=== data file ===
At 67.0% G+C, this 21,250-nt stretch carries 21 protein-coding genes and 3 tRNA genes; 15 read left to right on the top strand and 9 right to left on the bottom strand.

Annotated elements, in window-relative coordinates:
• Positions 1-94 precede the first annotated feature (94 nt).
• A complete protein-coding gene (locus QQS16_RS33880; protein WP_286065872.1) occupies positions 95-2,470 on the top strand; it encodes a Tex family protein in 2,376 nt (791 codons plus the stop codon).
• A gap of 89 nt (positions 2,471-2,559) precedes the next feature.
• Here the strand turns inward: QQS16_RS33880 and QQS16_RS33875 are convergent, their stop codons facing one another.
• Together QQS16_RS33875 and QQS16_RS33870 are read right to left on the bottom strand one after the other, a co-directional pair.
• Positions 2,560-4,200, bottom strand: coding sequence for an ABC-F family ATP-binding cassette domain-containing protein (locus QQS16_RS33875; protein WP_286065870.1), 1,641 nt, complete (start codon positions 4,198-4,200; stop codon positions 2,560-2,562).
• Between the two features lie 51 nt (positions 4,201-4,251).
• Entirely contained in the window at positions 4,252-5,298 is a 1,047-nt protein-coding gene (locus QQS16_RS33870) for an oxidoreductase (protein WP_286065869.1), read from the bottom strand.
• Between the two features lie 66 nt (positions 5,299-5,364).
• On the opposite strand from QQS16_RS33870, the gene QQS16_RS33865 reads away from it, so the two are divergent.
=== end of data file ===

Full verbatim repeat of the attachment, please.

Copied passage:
At 67.0% G+C, this 21,250-nt stretch carries 21 protein-coding genes and 3 tRNA genes; 15 read left to right on the top strand and 9 right to left on the bottom strand.

Annotated elements, in window-relative coordinates:
• Positions 1-94 precede the first annotated feature (94 nt).
• A complete protein-coding gene (locus QQS16_RS33880; protein WP_286065872.1) occupies positions 95-2,470 on the top strand; it encodes a Tex family protein in 2,376 nt (791 codons plus the stop codon).
• A gap of 89 nt (positions 2,471-2,559) precedes the next feature.
• Here the strand turns inward: QQS16_RS33880 and QQS16_RS33875 are convergent, their stop codons facing one another.
• Together QQS16_RS33875 and QQS16_RS33870 are read right to left on the bottom strand one after the other, a co-directional pair.
• Positions 2,560-4,200, bottom strand: coding sequence for an ABC-F family ATP-binding cassette domain-containing protein (locus QQS16_RS33875; protein WP_286065870.1), 1,641 nt, complete (start codon positions 4,198-4,200; stop codon positions 2,560-2,562).
• Between the two features lie 51 nt (positions 4,201-4,251).
• Entirely contained in the window at positions 4,252-5,298 is a 1,047-nt protein-coding gene (locus QQS16_RS33870) for an oxidoreductase (protein WP_286065869.1), read from the bottom strand.
• Between the two features lie 66 nt (positions 5,299-5,364).
• On the opposite strand from QQS16_RS33870, the gene QQS16_RS33865 reads away from it, so the two are divergent.